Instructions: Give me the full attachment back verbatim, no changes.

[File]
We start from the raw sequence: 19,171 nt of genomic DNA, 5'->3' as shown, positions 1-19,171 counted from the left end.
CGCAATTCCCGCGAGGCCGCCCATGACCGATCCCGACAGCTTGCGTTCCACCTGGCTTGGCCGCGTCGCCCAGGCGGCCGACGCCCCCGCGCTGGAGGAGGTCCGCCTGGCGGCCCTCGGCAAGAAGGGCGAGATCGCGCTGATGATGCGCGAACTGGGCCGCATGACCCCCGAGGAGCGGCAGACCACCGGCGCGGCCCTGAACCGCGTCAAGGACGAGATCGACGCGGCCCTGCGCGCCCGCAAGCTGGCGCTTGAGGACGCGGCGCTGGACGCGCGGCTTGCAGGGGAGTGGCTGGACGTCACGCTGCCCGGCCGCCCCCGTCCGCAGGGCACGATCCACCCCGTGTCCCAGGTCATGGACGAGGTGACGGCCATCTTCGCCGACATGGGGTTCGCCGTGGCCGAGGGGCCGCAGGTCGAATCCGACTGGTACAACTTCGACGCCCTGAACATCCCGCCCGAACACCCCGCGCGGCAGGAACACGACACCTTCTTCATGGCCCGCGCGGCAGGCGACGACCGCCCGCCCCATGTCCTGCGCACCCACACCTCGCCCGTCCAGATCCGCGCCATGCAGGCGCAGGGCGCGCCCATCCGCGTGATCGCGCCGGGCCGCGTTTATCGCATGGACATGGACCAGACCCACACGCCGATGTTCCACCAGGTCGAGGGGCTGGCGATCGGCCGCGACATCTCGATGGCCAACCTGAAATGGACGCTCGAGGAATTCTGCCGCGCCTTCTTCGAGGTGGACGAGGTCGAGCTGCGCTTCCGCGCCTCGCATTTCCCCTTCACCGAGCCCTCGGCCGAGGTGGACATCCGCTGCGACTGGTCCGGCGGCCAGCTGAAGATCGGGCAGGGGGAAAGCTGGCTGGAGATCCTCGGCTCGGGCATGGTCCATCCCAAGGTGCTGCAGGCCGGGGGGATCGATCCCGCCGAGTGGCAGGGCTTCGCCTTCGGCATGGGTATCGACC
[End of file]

We start from the raw sequence: 19,171 nt of genomic DNA, 5'->3' as shown, positions 1-19,171 counted from the left end.
CGCAATTCCCGCGAGGCCGCCCATGACCGATCCCGACAGCTTGCGTTCCACCTGGCTTGGCCGCGTCGCCCAGGCGGCCGACGCCCCCGCGCTGGAGGAGGTCCGCCTGGCGGCCCTCGGCAAGAAGGGCGAGATCGCGCTGATGATGCGCGAACTGGGCCGCATGACCCCCGAGGAGCGGCAGACCACCGGCGCGGCCCTGAACCGCGTCAAGGACGAGATCGACGCGGCCCTGCGCGCCCGCAAGCTGGCGCTTGAGGACGCGGCGCTGGACGCGCGGCTTGCAGGGGAGTGGCTGGACGTCACGCTGCCCGGCCGCCCCCGTCCGCAGGGCACGATCCACCCCGTGTCCCAGGTCATGGACGAGGTGACGGCCATCTTCGCCGACATGGGGTTCGCCGTGGCCGAGGGGCCGCAGGTCGAATCCGACTGGTACAACTTCGACGCCCTGAACATCCCGCCCGAACACCCCGCGCGGCAGGAACACGACACCTTCTTCATGGCCCGCGCGGCAGGCGACGACCGCCCGCCCCATGTCCTGCGCACCCACACCTCGCCCGTCCAGATCCGCGCCATGCAGGCGCAGGGCGCGCCCATCCGCGTGATCGCGCCGGGCCGCGTTTATCGCATGGACATGGACCAGACCCACACGCCGATGTTCCACCAGGTCGAGGGGCTGGCGATCGGCCGCGACATCTCGATGGCCAACCTGAAATGGACGCTCGAGGAATTCTGCCGCGCCTTCTTCGAGGTGGACGAGGTCGAGCTGCGCTTCCGCGCCTCGCATTTCCCCTTCACCGAGCCCTCGGCCGAGGTGGACATCCGCTGCGACTGGTCCGGCGGCCAGCTGAAGATCGGGCAGGGGGAAAGCTGGCTGGAGATCCTCGGCTCGGGCATGGTCCATCCCAAGGTGCTGCAGGCCGGGGGGATCGATCCCGCCGAGTGGCAGGGCTTCGCCTTCGGCATGGGTATCGACC